Pad Printing Plates

I am wondering if anyone here has any experience with pad printing. The reason I am asking is could you use the Glowforge to etch or engrave the printing plates for shorter runs? I don’t know a ton about pad printing, but this is what wiki has about the plates:

Image plate[edit]
Image plates are used to contain the desired artwork “image” etched in its surface. Their function is to hold ink in this etched cavity, allowing the pad to pick up this ink as a film in the shape of the artwork, which is then transferred to the substrate.

There are two main types of printing plate materials: photopolymer and steel. Photopolymer plates are the most popular, as they are easy to use. These are typically used in short to medium production runs. Steel plates come in two forms: thin steel for medium to long runs, and thick steel for very long runs. Both steel plate types are generally processed by the plate supplier as it involves the use of specialized equipment.

Seems like this would work for the GF and maybe a way to make some other cool items.




I’m also interested to know if this works. Pad printers are used to print neck labels in t-shirts, it would be nice to make many custom labels.

I can’t see why not. Just a matter of finding the best material to use.

Cool idea. We can’t etch metal, but… Maybe blasting away something like an anodizing layer could be used to make an ink-retaining plate. Or, using an electrical etching process like making a circuit board?

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Wouldn’t be able to the long-run metal plates directly, but could do short-run polymer plates.
(for long-runs, maybe a paint/laser/etching-creme process on metal?)

if we can pull off replacing photopolymers for screen-printing, I think we can replace them for pad-printing too. - granted, I’ve never done any pad-printing, I’ve only watched it happen… and not very closely.

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This was discussed earlier in the year.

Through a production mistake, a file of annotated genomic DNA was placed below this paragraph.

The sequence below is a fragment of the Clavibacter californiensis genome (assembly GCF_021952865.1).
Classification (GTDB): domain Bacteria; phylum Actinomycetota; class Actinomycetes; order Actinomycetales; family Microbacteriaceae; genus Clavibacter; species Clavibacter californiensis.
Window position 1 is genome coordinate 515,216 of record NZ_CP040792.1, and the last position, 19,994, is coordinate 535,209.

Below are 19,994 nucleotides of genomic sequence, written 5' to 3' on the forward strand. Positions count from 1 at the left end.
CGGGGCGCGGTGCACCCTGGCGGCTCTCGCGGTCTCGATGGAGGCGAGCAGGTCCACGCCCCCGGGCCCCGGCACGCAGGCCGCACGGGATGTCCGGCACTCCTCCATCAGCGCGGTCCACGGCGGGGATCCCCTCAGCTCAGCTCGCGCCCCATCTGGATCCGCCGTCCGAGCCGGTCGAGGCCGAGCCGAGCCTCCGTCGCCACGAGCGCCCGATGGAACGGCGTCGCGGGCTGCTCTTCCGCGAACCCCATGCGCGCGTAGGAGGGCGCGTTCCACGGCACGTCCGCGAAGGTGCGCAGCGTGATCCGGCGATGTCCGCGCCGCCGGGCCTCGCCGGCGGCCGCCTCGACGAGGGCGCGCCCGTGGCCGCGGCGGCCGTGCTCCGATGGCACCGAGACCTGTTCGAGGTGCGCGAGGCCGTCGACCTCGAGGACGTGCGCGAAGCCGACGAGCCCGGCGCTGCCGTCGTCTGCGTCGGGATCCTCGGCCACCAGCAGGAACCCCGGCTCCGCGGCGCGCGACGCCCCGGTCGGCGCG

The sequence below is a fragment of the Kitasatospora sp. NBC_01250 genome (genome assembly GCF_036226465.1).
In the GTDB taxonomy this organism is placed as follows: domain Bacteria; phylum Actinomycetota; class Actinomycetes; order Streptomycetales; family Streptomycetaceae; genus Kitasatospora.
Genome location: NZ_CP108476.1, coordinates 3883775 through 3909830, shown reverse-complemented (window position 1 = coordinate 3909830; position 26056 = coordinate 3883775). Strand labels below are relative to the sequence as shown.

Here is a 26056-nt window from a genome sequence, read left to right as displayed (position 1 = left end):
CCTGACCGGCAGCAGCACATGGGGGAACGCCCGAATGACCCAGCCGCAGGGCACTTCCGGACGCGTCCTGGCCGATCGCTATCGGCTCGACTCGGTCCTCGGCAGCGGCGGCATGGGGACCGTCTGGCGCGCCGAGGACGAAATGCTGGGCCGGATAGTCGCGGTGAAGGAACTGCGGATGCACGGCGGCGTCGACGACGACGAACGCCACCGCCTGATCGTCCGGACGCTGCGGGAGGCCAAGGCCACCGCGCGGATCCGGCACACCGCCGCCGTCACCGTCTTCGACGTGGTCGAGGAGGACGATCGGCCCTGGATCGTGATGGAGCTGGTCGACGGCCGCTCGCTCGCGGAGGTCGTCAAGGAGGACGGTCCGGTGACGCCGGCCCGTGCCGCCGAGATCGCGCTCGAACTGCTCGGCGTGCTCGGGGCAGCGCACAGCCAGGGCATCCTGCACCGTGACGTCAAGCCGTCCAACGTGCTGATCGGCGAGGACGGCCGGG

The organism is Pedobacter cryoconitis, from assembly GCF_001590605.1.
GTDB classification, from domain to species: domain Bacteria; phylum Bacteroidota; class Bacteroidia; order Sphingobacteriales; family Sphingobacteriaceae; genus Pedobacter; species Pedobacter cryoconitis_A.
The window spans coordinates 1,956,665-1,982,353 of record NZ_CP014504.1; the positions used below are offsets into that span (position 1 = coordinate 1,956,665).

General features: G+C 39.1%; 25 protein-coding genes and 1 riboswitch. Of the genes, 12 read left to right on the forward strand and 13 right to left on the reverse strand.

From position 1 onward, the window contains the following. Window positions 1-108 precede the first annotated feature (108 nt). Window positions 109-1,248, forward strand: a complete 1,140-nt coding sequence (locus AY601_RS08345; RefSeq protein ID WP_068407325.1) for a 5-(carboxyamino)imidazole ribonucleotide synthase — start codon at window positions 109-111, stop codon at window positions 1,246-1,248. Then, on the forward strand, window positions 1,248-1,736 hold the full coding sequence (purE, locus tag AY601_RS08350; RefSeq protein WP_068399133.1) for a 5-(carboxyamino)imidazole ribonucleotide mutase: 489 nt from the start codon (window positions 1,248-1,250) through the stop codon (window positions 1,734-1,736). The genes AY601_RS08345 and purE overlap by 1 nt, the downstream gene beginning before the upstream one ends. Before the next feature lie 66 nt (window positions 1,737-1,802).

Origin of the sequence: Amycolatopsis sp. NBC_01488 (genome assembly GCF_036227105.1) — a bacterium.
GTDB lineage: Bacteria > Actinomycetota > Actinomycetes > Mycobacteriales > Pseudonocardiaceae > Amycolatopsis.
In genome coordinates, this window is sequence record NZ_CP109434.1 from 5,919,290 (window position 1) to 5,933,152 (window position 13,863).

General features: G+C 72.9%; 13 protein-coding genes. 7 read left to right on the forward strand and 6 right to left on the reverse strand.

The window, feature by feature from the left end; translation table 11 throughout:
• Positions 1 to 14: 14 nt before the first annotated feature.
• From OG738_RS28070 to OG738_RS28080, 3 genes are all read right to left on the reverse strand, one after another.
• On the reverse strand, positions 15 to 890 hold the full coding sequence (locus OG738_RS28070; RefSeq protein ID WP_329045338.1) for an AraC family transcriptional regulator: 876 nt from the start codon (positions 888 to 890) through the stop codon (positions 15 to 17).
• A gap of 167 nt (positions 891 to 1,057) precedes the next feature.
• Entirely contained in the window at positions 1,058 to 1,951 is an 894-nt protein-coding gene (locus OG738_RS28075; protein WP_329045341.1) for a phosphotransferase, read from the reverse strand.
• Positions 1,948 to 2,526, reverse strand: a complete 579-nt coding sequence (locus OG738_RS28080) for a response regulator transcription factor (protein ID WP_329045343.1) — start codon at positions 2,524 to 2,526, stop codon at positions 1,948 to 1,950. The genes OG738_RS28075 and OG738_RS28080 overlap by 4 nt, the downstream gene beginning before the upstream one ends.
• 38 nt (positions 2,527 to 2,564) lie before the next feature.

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Yeah, but it sputtered out. Unless @tim ever received a sample pad from that manufacturer and forget to update us.

somebody has done this

Look for Rubber STAMP I saved the link someplace for the orange material.

I caught the stamp post before, but the pad printer stamps down on to the ink plate and then transfers that over to the material it deposits it on to. This allows the pad to form to the complex surface. So don’t know how the direct stamp would work.

Just wanted to get the concept going and chat, when I searched I didn’t find the previous topic.

I worked with a pad printer years ago. The metal plates for pad printing are identical to consumer nail “art stamping” with nail polish. (see example )

If you’ve ever seen them, they’re often at the mall at one of those carts or at the dollar store, the “engrave” is quite shallow as you need only a tiny layer of ink/polish but it is important that the unengraved surface be very flat for scraping the ink/polish cleanly. As laser etching on metal is outside of GF’s ability perhaps glass or tile will do the trick?

You’ll need a few other tools to complete the process - namely a scraper, rubber pad and some means to secure the plate.


wondering how hard multiple colors would be from this sort of option. Like the ease of the nail option.

As long as you have a means to register the plate and pad reliably it’s pretty easy - but at that point you should probably just get a used multicolor pad printer as that’s what it does already and has the ink applier/scraper built in. You would waste quite a bit of ink if you try to do it in one pass tho since the scraped ink will mix.

oh. I think I know what you mean. like the printing process for golf balls? I saw demoed some place ages ago.

the “pad” was a rubber bulb basically, they pressed it to a metal inked image of the logo, then swung it around and popped it on a golf ball.

That is correct!

Ah HA!!!

I only saw that demoed about 30 some odd years ago. took a while to pull that tape out of the archive. :slight_smile: analog brain dontcha know. :slight_smile:


Here are some laser etched pad printers.
I think the Glowforge could do it, but without a registration feature it might be aggrevating.

In reading this book It would not be hard to find something that would react to inks or colors that we could produce similar results. A carving out of hard rubber might make a similar result.

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